Thank you for the honor of being here with all of you today as we gather to remember the sacrifices that our service members - our family, friends and community members - have made in honor of duty, honor and country.
My earliest memories of Memorial Day are the many flags adorning our homes, our cemeteries and our parades. From a young age I always understood our flag to represent the very best our country had to offer. I understood that our flag stood as a visual reminder of all the faces I would never see, of all the patriots I would never meet. It stood for all of those, who stood for the flag, who stood for me, who stood for you, in their last stand and challenge for all that is good and right and free, against all that was evil and pervasive.
So for me, the flag in all its glory, nearly 37,000 of them on the Boston Common this week representing all the servicemen and women who have given their lives since the Revolutionary War for our Commonwealth and Country, is the enduring, symbol of steel strength and resolve that our long lost are never long forgotten.
I knew there was limited opportunity for me as one individual to show that I understood the inextricable link between service and sacrifice, that faint -line between life and death that leads to a lifetime of pain and pride for a military member’s family. And yet I, like you, knew that it was our duty to stand and remember for all of our days, those that have no more.
Our gatherings, our ceremonies, our remembrances, are our collective effort at ensuring that those that gave all they had, to protect all that we have, will not be forgotten.
Nearly 150 years ago, with America still reeling from the Civil War, General John Logan, national commander of the Grand Army of the Republic, issued a proclamation that “The 30th of May would be an occasion to honor those who died in conflict.”
The 30th of May was originally chosen as Memorial Day (or Decoration Day as it was then called) because it wasn’t the anniversary of any particular battle. However, on 28 June 1968, the United States Congress passed the Uniform Monday Holiday Act, which moved four holidays, including Memorial Day, from their traditional dates to a specified Monday in order to create a convenient three-day weekend. The change moved Memorial Day from its traditional May 30th date to the last Monday in May.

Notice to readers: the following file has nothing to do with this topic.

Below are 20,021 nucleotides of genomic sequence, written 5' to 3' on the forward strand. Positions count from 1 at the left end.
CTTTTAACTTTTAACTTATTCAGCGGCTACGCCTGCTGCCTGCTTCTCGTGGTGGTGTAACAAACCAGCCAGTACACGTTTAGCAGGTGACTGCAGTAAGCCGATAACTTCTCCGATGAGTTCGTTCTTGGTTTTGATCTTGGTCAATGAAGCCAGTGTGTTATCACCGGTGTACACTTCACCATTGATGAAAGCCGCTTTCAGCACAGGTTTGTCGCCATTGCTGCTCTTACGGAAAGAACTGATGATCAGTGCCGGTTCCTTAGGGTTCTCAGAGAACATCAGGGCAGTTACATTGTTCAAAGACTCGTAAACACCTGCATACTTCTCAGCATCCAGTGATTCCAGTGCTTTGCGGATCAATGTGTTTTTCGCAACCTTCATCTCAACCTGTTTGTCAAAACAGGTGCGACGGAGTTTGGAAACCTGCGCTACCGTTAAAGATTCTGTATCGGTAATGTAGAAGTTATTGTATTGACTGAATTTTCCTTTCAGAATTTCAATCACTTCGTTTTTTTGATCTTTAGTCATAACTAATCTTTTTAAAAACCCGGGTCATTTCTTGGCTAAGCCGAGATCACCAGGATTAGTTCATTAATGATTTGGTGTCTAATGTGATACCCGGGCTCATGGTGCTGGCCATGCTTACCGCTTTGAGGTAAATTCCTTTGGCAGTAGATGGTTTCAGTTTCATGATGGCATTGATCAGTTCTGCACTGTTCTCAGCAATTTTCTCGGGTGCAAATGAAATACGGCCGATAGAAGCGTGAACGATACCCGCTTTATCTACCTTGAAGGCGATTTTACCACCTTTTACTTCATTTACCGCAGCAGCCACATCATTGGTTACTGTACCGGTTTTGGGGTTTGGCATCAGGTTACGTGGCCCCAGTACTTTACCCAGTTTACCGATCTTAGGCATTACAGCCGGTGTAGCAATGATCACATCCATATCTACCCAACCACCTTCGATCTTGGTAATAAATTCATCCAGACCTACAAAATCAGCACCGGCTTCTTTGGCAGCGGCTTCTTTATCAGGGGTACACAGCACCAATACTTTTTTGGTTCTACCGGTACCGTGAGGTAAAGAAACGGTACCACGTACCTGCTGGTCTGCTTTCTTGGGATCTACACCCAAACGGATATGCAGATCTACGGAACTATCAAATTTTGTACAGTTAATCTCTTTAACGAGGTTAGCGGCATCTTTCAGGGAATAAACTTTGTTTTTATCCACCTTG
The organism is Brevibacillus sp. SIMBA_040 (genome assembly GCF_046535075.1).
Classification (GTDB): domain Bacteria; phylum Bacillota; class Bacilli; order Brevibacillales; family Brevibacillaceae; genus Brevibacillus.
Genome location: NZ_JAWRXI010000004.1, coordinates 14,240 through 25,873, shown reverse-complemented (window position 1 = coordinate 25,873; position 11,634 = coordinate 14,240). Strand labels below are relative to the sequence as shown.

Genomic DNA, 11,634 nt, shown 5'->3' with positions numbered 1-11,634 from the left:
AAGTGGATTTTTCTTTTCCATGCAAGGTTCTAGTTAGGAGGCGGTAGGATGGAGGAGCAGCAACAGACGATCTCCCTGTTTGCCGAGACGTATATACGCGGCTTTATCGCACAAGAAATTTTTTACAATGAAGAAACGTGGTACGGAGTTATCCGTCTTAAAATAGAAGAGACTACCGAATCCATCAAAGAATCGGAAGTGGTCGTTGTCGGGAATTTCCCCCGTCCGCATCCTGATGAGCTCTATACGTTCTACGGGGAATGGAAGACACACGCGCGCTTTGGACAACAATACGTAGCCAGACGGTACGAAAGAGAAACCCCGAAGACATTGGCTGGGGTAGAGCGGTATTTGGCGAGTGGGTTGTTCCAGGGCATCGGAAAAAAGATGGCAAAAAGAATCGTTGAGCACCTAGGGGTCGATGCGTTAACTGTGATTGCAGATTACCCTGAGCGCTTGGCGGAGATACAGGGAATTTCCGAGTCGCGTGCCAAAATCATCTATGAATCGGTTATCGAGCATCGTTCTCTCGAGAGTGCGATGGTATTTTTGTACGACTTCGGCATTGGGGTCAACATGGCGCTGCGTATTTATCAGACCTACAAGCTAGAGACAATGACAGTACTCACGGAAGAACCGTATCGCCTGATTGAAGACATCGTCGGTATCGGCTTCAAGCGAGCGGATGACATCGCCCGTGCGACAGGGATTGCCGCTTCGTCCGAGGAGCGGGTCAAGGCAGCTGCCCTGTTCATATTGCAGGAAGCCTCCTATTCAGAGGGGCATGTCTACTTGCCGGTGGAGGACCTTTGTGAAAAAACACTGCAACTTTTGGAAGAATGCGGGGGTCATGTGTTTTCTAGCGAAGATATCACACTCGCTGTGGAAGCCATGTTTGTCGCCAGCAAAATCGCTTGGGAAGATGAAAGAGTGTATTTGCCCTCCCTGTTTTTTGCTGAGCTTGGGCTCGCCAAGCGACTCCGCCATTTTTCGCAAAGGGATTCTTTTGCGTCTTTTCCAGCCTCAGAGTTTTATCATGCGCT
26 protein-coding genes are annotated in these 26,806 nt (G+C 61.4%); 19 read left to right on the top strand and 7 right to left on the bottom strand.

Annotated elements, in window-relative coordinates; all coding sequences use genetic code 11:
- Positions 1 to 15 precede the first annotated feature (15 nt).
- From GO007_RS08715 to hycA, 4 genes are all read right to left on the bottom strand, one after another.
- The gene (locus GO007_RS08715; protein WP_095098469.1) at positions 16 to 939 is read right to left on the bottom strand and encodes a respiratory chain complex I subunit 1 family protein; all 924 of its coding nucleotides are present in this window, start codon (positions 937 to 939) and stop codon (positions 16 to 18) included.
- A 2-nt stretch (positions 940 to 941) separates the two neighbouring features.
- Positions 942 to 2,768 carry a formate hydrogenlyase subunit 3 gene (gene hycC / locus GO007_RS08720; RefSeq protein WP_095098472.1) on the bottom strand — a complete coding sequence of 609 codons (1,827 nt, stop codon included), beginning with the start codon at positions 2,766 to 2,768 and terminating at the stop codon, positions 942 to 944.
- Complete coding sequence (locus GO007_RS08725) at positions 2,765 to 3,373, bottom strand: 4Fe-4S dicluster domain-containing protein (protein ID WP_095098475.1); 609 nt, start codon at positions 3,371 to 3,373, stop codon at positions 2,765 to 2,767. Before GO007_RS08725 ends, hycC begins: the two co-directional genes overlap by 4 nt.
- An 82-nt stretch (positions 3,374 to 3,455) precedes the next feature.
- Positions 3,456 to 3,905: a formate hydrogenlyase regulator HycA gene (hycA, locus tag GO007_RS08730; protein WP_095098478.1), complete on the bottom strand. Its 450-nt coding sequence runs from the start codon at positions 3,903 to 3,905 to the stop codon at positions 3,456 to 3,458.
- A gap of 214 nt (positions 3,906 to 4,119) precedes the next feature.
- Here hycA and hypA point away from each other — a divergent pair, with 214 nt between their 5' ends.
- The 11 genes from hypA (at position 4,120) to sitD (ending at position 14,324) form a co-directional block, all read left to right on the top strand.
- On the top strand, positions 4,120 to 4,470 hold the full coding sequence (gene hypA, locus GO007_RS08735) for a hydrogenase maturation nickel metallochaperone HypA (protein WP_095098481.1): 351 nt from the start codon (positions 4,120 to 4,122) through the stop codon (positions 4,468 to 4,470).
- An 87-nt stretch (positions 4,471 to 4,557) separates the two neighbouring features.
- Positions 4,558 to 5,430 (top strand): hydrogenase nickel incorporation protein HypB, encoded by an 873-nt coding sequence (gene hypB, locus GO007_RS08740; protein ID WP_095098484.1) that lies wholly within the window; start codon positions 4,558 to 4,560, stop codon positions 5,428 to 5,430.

Many, including the Veterans of Foreign Wars (VFW), indicated concern with the moving of the date, saying “Changing the date merely to create three-day weekends has undermined the very meaning of the day. No doubt, this has contributed greatly to the general public’s nonchalant observance of Memorial Day.”
Beginning in 1987 Hawaii’s Senator Daniel Inouye, a World War II veteran, introduced a measure to return Memorial Day to its traditional date. Inouye continued introducing the resolution every Congress until his death in 2012. In his introductory remarks to the bill he introduced in 1999 he stated:
“Mr. President, in our effort to accommodate many Americans by making the last Monday in May, Memorial Day, we have lost sight of the significance of this day to our nation. Instead of using Memorial Day as a time to honor and reflect on the sacrifices made by Americans in combat, many Americans use the day as a celebration of the beginning of summer. My bill would restore Memorial Day to May 30 and authorize our flag to fly at half-mast on that day. In addition, this legislation would authorize the President to issue a proclamation designating Memorial Day and Veterans Day as days for prayer and ceremonies honoring American veterans. This legislation would help restore the recognition our veterans deserve for the sacrifices they have made on behalf of our nation.” (1999 Congressional Record, page S621)
It is important that those of us here mark Senator Daniel Inouye’s request that we stay steadfast in our commitment to Memorial Day as a somber day of remembrance; a day when Americans go to cemeteries and place flags or flowers on the graves of our war dead. It is a day to remember ancestors, family members, loved ones and community members who gave the ultimate sacrifice. It is important that all of us remember and honor – not just those intimately reeling from an enormous personal loss, but especially those of us who stand here without personal loss and yet fully cognizant of the cost born by others so that we can an Americans, and be free.
While the duty of our brave men and women who lost their lives defending our nation has ended, our duty begins anew each and every Memorial Day to keep their service and sacrifice utmost in our collective memories and to ensure that our children and grandchildren know the meaning and symbolism of this remembrance day as Memorial Day, not the conveniently scheduled 3-day commercialized weekend celebrated as the start of summer. May God bless all of our brave who have been silenced so that we may live a life of freedom.